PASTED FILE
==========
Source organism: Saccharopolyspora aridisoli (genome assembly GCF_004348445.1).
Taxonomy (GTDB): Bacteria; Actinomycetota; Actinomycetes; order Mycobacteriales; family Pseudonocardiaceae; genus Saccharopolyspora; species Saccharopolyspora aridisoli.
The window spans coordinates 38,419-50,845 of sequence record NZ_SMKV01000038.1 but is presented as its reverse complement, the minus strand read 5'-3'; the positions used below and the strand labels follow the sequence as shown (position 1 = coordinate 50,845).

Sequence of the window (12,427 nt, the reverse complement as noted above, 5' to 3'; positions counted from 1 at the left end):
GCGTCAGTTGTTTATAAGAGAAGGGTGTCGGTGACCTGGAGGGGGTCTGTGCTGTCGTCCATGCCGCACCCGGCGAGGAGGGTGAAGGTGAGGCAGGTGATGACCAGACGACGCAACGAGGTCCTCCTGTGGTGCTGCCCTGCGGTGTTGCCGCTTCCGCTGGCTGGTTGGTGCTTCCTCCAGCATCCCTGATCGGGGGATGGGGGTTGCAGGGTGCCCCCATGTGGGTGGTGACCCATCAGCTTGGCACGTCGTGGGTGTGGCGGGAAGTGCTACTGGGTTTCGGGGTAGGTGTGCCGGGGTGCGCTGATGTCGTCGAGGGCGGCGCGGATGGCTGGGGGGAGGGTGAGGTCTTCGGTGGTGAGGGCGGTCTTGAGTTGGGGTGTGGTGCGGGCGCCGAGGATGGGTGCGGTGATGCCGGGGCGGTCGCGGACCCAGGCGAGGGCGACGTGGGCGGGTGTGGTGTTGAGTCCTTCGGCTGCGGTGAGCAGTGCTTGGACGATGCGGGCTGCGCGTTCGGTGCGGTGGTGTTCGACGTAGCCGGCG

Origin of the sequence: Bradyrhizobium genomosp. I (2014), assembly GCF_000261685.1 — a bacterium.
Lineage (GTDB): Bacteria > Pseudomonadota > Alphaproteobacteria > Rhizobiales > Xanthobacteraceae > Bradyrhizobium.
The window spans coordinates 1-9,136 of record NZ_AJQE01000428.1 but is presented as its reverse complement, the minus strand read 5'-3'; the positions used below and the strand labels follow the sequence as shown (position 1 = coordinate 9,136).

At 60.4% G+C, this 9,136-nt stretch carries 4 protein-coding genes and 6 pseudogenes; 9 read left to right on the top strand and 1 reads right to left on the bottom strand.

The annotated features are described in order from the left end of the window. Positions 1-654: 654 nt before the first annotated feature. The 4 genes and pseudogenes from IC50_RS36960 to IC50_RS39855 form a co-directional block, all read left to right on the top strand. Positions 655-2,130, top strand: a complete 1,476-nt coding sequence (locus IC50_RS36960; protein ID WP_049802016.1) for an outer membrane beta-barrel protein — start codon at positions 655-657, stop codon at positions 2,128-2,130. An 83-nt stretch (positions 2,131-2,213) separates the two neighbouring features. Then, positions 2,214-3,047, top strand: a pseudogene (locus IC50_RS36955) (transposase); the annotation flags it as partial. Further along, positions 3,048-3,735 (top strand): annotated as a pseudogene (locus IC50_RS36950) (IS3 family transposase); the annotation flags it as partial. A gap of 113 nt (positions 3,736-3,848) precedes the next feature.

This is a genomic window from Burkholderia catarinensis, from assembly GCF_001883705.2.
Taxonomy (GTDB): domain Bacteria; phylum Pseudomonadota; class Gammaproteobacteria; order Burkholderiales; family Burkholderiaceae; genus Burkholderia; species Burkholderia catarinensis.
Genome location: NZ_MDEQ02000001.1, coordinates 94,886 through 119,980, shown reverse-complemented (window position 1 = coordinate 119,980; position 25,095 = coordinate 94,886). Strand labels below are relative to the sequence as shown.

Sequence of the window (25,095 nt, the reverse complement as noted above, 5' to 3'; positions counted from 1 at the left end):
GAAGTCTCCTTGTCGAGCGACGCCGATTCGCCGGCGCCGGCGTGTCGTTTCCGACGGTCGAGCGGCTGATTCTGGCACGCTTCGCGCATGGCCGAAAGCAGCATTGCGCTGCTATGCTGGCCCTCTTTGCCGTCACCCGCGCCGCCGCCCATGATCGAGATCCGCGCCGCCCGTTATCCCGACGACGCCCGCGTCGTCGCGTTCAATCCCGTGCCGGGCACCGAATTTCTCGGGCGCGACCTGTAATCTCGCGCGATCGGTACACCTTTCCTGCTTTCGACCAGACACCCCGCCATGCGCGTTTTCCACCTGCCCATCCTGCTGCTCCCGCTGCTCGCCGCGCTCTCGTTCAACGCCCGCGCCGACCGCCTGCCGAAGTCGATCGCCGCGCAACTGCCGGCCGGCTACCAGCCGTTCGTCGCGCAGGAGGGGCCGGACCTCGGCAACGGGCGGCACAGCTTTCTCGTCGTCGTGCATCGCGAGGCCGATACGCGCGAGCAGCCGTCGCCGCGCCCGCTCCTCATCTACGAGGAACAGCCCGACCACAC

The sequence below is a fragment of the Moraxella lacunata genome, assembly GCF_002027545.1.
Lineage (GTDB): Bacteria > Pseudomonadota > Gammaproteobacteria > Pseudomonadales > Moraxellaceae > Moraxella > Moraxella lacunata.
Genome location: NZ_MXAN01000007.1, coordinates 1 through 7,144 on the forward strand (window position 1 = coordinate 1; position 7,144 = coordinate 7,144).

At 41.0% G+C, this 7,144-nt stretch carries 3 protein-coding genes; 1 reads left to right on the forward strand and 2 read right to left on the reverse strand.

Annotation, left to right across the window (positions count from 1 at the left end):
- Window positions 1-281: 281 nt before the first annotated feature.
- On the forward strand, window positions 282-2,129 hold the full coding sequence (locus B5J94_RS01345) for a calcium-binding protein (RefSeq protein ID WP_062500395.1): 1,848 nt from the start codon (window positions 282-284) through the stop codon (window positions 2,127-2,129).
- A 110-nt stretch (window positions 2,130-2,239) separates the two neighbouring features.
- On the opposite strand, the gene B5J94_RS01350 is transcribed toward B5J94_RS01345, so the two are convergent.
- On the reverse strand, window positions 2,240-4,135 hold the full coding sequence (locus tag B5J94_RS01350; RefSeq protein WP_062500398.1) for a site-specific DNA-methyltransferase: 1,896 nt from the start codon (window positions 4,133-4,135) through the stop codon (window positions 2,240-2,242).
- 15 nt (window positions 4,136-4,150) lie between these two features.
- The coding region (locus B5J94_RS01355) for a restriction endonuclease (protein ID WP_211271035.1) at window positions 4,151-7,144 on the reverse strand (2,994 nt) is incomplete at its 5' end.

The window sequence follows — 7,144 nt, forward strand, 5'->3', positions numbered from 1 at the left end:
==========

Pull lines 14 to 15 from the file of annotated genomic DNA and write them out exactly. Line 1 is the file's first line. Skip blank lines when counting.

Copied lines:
Sequence of the window (25,095 nt, the reverse complement as noted above, 5' to 3'; positions counted from 1 at the left end):
GAAGTCTCCTTGTCGAGCGACGCCGATTCGCCGGCGCCGGCGTGTCGTTTCCGACGGTCGAGCGGCTGATTCTGGCACGCTTCGCGCATGGCCGAAAGCAGCATTGCGCTGCTATGCTGGCCCTCTTTGCCGTCACCCGCGCCGCCGCCCATGATCGAGATCCGCGCCGCCCGTTATCCCGACGACGCCCGCGTCGTCGCGTTCAATCCCGTGCCGGGCACCGAATTTCTCGGGCGCGACCTGTAATCTCGCGCGATCGGTACACCTTTCCTGCTTTCGACCAGACACCCCGCCATGCGCGTTTTCCACCTGCCCATCCTGCTGCTCCCGCTGCTCGCCGCGCTCTCGTTCAACGCCCGCGCCGACCGCCTGCCGAAGTCGATCGCCGCGCAACTGCCGGCCGGCTACCAGCCGTTCGTCGCGCAGGAGGGGCCGGACCTCGGCAACGGGCGGCACAGCTTTCTCGTCGTCGTGCATCGCGAGGCCGATACGCGCGAGCAGCCGTCGCCGCGCCCGCTCCTCATCTACGAGGAACAGCCCGACCACAC